One of the scenes that conveys the sense of immediacy of Charlie most tangibly is the footage of some of the young members of the audience, unable to control their enthusiasm, storming the stage during a concert. The scene is shot from the wings, near the curtain, with eternally cool-as-ice bassist Bill Wyman mostly just smiling as the fans flood past him, as drummer Charlie Watts – whose given name features in the name of the documentary – continues to play regardless, even when a young girl comes up and chats away with him. Watts, always the coolest member of the band, never misses a beat.
The producer says that she and Gochanour put a lot into the new coverage of the incident. “We changed Peter’s original cut quite a bit, and you get to see a bit more of [keyboard player and original Stones member] Ian Stewart that you do in Peter’s cut,” she observes, adding that the documentary offers younger fans, who did not catch the group back then, some precious added value. “The film is about two days in the life of a working R&B cover band, not of the Rolling Stones as we know them today. It is pretty amazing.”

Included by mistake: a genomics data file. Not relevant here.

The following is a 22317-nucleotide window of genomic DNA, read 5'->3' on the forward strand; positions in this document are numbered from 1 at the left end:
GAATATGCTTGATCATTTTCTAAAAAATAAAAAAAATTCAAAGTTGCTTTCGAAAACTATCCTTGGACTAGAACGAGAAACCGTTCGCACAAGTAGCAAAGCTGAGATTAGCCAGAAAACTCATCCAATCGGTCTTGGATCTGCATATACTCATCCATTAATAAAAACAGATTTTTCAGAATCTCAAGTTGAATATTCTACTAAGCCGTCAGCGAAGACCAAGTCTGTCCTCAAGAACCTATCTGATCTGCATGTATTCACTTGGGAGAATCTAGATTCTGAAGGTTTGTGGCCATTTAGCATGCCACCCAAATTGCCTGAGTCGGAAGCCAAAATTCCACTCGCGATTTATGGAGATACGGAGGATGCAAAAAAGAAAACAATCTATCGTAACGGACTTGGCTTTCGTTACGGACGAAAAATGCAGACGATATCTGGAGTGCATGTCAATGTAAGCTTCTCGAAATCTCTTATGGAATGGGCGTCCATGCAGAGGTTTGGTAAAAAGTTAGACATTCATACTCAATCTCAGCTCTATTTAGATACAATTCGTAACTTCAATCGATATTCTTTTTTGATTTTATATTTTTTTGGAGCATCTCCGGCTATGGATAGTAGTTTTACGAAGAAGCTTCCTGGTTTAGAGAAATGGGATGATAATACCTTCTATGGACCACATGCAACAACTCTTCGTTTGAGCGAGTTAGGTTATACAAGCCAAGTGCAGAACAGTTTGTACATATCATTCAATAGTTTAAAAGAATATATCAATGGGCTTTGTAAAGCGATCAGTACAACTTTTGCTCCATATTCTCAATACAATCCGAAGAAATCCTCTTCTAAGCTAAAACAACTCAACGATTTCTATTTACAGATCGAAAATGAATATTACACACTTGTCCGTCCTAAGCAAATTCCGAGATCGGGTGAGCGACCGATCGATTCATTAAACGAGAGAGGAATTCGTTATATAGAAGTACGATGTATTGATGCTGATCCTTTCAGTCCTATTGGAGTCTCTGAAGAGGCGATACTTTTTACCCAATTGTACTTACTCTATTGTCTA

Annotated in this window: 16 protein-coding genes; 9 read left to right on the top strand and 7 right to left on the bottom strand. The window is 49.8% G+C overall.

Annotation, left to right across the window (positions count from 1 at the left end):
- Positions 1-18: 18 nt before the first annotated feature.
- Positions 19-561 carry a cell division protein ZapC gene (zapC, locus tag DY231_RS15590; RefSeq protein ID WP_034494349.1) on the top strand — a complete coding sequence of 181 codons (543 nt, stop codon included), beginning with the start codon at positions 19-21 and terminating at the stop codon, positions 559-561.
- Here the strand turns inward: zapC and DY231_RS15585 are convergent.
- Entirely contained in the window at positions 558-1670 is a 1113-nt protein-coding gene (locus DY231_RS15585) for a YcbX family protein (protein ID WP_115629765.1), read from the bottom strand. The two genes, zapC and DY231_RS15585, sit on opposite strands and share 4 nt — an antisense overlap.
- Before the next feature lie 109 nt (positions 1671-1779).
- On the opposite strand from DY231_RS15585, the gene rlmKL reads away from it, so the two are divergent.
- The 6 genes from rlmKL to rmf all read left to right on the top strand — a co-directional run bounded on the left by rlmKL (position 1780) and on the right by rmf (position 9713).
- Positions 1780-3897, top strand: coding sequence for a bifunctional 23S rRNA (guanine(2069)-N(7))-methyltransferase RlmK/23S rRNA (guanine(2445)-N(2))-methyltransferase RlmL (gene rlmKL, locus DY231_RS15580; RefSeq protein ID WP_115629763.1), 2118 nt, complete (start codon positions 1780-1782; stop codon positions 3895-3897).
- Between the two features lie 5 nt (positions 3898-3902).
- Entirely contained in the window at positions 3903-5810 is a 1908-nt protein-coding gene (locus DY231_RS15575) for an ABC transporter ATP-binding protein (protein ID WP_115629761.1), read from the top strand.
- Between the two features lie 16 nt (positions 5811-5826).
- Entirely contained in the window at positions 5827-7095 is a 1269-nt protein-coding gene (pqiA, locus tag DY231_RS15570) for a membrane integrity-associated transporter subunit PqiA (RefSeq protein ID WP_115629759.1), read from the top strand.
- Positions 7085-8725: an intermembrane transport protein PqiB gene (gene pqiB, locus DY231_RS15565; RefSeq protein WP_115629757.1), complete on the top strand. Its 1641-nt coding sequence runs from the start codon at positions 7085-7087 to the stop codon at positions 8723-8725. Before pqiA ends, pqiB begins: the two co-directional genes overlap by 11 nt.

Gochanour says that neither he nor Klein really knew what they were letting themselves in for. “When we started this whole process, we were going to restore the original 35-minute version for the 50th anniversary [of the Stones] and try to find a little place for it. What shocked me was that we found so much footage that had never been seen, of them performing. Much of it was even unprocessed.”
The director says they had their work cut out for them. “There was no information about the songs they played at the concerts – just 20- or 30-second clips with no indication of what songs they were.”
Gochanour and Klein’s predicament was further compounded by the fact that the live footage was shot without sound, and the director had to painstakingly match sound recordings of the songs with the onstage action.
“We spent a lot of time honing the skill of matching movement to sound,” continues Gochanour. “The editor [of the new version] Nathan Punwar is an animator, and he was the perfect person to do this work. We had to match the tempo and the best performance.”
Luckily for them, the Stones were always a professional outfit. “The remarkable thing is the consistency of the Stones’ shows is mind blowing,” says Gochanour.
“I can take [Stones’ hit single] ‘Satisfaction,’ say three versions of it from 1965, and I could match each one of them. [Lead singer Mick] Jagger’s syntax, the way he takes a breath between words, is so consistent all the way down the line that we really only had to decide which had the most energy.”
Charlie Is My Darling is clearly a labor of love for Klein, Gochanour and the rest of the crew, and they have produced a priceless documentation of a unique band at a unique juncture in the evolution of Western pop culture.